Published September 5, 2011 - 8:50am
NEW: Discuss this topic in the Google+ community for SEC fans.
The Tennessee offense started out with a bang, putting up 42 points on the board against a bad Montana team.
It was a good sight to see Tyler Bray start out where he left off last year, connecting on 17 of 24 passes for 293 yards and three touchdowns. Wide receivers Da’Rick Rogers and Justin Hunter shined for the Vols, and Rogers caught five passes for 100 yards and a touchdown, while Hunter caught six passes for 146 yards and a touchdown, including an 81-yard scoring reception.
All looks good, right?
I’m not so sure. This offensive line unit particularly struggled all day, making this offense one-dimensional and even more reliant on that fickle thing called the big play. Now, Tennessee can rely on the big play this week against Cincinnati; however, once the Vols get into conference play, SEC defenses will take away the big play and this offense could be in trouble. Teams will force Tennessee to dink and dunk and mix in the running game.
Running back Tauren Poole was a 1,000-yard rusher a year ago, but the Vols finished dead last in rushing in the SEC. Yes, I know this had more to do with the youth and inexperience along the offensive line than it did with the talent on campus; however, with a year under their belts, this offensive line group doesn’t look much improved.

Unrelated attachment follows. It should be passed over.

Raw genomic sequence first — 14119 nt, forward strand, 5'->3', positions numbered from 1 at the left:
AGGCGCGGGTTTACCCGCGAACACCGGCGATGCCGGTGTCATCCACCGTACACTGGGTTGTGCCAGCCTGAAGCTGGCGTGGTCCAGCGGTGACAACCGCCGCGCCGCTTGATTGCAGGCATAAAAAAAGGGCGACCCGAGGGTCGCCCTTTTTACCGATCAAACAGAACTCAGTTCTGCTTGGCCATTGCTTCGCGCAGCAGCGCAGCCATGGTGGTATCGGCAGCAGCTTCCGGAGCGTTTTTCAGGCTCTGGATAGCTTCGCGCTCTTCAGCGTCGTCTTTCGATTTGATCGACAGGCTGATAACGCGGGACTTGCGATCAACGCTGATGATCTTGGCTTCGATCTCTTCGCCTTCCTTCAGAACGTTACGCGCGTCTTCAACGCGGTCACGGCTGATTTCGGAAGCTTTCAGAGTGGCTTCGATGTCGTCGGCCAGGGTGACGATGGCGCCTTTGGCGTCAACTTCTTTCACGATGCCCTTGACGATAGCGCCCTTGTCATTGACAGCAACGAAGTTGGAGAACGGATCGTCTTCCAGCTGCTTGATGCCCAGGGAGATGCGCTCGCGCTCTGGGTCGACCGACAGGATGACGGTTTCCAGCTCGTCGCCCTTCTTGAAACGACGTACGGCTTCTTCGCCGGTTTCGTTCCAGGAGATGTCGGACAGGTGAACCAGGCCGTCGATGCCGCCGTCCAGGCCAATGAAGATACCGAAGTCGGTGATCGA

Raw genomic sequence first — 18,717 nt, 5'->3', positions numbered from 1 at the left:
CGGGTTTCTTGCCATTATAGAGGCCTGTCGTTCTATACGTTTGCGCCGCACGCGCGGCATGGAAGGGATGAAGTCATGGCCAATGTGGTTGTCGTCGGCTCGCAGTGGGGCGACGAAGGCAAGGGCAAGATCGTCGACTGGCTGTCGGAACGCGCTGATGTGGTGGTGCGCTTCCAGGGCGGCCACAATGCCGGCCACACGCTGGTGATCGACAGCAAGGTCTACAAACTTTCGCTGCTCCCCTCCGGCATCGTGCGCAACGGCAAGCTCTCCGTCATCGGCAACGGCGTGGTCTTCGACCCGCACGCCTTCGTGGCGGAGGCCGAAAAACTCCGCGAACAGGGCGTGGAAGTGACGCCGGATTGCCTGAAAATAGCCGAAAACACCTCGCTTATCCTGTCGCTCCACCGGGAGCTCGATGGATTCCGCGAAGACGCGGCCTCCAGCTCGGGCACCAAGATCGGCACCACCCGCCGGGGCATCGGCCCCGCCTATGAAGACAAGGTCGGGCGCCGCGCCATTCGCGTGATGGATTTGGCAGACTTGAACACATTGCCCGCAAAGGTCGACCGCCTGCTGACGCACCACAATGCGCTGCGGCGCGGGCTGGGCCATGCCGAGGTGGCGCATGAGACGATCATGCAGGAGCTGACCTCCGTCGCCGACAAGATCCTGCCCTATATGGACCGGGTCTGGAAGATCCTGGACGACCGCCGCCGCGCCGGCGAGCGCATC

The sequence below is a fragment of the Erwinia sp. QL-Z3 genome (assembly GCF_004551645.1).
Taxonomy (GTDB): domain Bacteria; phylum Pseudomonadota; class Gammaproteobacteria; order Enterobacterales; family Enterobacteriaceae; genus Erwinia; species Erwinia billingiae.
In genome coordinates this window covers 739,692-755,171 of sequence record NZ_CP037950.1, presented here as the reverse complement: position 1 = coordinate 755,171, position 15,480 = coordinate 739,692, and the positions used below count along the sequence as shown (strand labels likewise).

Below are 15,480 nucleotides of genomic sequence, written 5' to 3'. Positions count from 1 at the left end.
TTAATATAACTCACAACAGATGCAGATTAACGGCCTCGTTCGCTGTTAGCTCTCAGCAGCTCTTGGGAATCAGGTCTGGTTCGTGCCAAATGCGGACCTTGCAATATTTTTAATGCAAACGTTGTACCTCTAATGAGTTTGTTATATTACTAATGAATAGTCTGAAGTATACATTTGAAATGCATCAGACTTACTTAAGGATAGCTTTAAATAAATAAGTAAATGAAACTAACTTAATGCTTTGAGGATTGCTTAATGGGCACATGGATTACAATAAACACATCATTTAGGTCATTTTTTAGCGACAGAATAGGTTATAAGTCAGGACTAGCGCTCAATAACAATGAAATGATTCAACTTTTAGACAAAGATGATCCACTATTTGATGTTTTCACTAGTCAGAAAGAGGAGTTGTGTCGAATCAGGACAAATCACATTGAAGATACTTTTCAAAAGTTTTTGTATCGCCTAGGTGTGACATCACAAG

Saturday, Tennessee had a total of 128 yards rushing on the day with two rushing touchdowns. No one rusher reached 100 yards on the day, and it reinforced the fact that this offense desperately relies on the big play from quarterback Tyler Bray.
Moving forward, here’s how I would like this Tennessee team to respond:
1. Gain a sense of balance on offense. We know Tyler Bray is good, and he will chuck the ball all over the field every Saturday. I am talking about a running game that is legit by Tennessee standards. This team will not win with only Tauren Poole or Marlin Lane being marginal in the running game. This team needs a breakout player at the position. Lane could be that guy, because he showed some flashes; a homerun hitter is what is needed, along with Poole’s ability to run between the tackles.
2. Limit the hidden turnovers. You will look on Tennessee’s stat sheet for this past Saturday and the turnover line will say ‘0’ in it. Tennessee fumbled six times and threw two interceptions, though. Tennessee players recovered all the fumbles and the interceptions were both called back for penalties. I’m not sure I’ve ever seen a possible eight-turnover game finish at 0. This could be a bigger cause for concern than the lack of running game if Tennessee doesn’t this resolved.
3. Be more effective on special teams, particularly punting. Punters Matt Darr and Michael Palardy were average at best in the punting game. Darr had two punts that averaged 34 yards, and Palardy had two punts that averaged just over 40 yards. Tennessee long remembers the days of the Colquitt brothers booming punts in Neyland. This team desperately needs the punters to step up and flip field position moving forward.